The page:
Should the Purchaser Assume Your Mortgage?
Are you thinking of buying a property? Do you require financing? Then, you will very likely sign a mortgage. Note that, in most cases, the acquisition of a property is financed by a loan granted to the purchaser ("borrower") by a lending institution ("lender"). The borrower grants a mortgage against the property in favour of the lender as security for the promise to repay the loan.
The legal effect of the mortgage is relatively simple to understand: the mortgage consists of an encumbrance on the legal estate of the property owner. The borrower will not then be allowed to sell or dispose of the property unless the mortgage is removed from title at the registry office (or otherwise dealt with by an agreement with the lender, which is a rare occurrence).
A component of every mortgage is the interest rate. Section 6 of the Interest Act (a federal law) provides that where interest is calculated other than yearly or half-yearly, and if repayment is by way of blended payments (meaning that each payment incorporates an amount on account of principal and another amount on account of interest), then to comply with section 6, the equivalent rate of interest as if calculated yearly or half-yearly must also be stated. Section 6 is intended to ensure that the borrower is fully aware of the amount of interest for which he or she is responsible.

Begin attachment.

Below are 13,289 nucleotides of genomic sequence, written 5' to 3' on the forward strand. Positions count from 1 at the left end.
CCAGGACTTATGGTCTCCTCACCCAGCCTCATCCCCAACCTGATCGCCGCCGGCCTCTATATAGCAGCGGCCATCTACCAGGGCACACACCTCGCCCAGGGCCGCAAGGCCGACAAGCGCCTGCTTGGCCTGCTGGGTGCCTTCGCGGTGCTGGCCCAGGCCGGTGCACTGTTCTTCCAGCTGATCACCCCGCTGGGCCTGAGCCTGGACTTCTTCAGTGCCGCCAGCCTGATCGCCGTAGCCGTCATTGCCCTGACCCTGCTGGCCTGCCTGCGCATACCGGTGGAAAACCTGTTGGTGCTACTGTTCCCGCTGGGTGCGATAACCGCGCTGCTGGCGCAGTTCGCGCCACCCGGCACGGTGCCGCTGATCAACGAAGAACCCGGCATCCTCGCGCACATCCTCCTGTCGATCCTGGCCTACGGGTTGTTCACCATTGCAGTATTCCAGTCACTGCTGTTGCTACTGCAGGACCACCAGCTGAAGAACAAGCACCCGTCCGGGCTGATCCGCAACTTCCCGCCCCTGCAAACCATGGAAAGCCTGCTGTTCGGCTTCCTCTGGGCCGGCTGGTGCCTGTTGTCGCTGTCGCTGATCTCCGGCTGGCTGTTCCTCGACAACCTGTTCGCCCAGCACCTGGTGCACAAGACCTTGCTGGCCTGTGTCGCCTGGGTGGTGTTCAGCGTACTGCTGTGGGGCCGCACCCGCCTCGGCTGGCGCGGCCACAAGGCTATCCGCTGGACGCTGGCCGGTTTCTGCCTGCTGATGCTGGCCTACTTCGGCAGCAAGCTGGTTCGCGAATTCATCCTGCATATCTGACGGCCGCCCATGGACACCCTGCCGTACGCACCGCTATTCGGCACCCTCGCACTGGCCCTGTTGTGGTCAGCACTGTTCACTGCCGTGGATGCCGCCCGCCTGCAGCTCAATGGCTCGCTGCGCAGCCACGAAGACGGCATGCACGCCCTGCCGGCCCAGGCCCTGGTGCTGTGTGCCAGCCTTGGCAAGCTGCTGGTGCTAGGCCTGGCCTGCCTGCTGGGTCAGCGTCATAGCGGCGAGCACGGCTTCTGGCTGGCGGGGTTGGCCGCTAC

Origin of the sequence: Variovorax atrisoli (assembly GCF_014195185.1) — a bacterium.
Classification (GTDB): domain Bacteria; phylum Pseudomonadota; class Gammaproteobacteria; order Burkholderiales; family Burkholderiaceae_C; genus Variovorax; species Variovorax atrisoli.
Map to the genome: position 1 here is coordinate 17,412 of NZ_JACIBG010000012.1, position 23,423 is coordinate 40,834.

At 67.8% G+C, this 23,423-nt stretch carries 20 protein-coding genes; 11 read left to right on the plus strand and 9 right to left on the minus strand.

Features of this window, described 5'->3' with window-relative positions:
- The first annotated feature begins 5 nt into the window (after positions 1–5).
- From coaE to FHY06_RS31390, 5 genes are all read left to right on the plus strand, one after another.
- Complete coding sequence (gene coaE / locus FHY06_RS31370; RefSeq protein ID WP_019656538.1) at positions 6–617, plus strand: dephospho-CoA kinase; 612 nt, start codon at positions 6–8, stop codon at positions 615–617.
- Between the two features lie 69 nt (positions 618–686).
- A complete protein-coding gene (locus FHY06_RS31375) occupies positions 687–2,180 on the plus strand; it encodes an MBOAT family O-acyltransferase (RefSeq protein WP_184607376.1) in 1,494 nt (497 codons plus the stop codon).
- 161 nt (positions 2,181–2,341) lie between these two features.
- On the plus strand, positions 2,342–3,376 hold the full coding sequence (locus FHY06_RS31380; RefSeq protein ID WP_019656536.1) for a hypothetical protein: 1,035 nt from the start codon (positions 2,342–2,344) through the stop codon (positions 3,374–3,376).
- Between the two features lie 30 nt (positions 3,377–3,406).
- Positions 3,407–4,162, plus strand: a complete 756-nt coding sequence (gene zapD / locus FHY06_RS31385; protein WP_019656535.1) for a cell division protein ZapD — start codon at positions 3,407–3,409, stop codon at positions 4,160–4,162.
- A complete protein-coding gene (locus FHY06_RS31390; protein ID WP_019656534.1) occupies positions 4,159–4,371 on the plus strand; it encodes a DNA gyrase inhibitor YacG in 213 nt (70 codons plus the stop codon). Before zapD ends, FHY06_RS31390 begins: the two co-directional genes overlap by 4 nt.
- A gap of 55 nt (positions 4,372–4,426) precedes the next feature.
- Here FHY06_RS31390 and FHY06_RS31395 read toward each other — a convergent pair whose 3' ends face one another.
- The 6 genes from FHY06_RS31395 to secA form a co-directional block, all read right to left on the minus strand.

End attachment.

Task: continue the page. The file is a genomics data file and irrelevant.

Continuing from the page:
If you intend to sell your property and you wish the purchaser to assume your mortgage (as you would absolutely like to save the penalty associated with reimbursing your mortgage before maturity), you should consult your lawyer. Such an option carries risks. If the purchaser of your property assumes your mortgage with the intent to continue it until maturity, and if that purchaser defaults under that mortgage, you are still responsible to the lender even though you are no longer owner of your former property. Think it through thoroughly! Consult your lawyer before signing the agreement of purchase and sale which would provide that the purchaser would assume your mortgage. The savings that you could make by having the purchaser assume your mortgage could prove to be of little comfort in the long run. See to it!
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